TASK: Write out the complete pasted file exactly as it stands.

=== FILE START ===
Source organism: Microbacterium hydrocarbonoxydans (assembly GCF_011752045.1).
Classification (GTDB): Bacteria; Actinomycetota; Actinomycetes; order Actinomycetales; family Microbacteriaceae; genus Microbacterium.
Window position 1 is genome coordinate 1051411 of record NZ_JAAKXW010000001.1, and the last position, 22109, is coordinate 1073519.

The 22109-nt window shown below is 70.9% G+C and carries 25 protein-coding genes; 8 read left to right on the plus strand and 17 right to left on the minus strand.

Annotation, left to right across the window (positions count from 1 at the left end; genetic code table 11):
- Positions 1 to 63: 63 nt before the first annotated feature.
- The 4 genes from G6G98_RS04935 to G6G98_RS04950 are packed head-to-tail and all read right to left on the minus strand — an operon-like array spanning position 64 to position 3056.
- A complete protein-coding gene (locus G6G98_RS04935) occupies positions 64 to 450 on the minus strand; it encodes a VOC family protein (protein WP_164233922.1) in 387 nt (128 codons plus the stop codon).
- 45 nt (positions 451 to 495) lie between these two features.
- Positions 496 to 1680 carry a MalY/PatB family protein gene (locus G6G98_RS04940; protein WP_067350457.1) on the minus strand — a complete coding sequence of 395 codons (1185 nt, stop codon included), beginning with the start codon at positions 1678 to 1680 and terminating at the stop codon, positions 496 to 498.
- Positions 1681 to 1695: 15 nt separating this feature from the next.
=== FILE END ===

Source organism: Microbacterium hydrocarbonoxydans (assembly GCF_011752045.1).
Classification (GTDB): Bacteria; Actinomycetota; Actinomycetes; order Actinomycetales; family Microbacteriaceae; genus Microbacterium.
Window position 1 is genome coordinate 1051411 of record NZ_JAAKXW010000001.1, and the last position, 22109, is coordinate 1073519.

The 22109-nt window shown below is 70.9% G+C and carries 25 protein-coding genes; 8 read left to right on the plus strand and 17 right to left on the minus strand.

Annotation, left to right across the window (positions count from 1 at the left end; genetic code table 11):
- Positions 1 to 63: 63 nt before the first annotated feature.
- The 4 genes from G6G98_RS04935 to G6G98_RS04950 are packed head-to-tail and all read right to left on the minus strand — an operon-like array spanning position 64 to position 3056.
- A complete protein-coding gene (locus G6G98_RS04935) occupies positions 64 to 450 on the minus strand; it encodes a VOC family protein (protein WP_164233922.1) in 387 nt (128 codons plus the stop codon).
- 45 nt (positions 451 to 495) lie between these two features.
- Positions 496 to 1680 carry a MalY/PatB family protein gene (locus G6G98_RS04940; protein WP_067350457.1) on the minus strand — a complete coding sequence of 395 codons (1185 nt, stop codon included), beginning with the start codon at positions 1678 to 1680 and terminating at the stop codon, positions 496 to 498.
- Positions 1681 to 1695: 15 nt separating this feature from the next.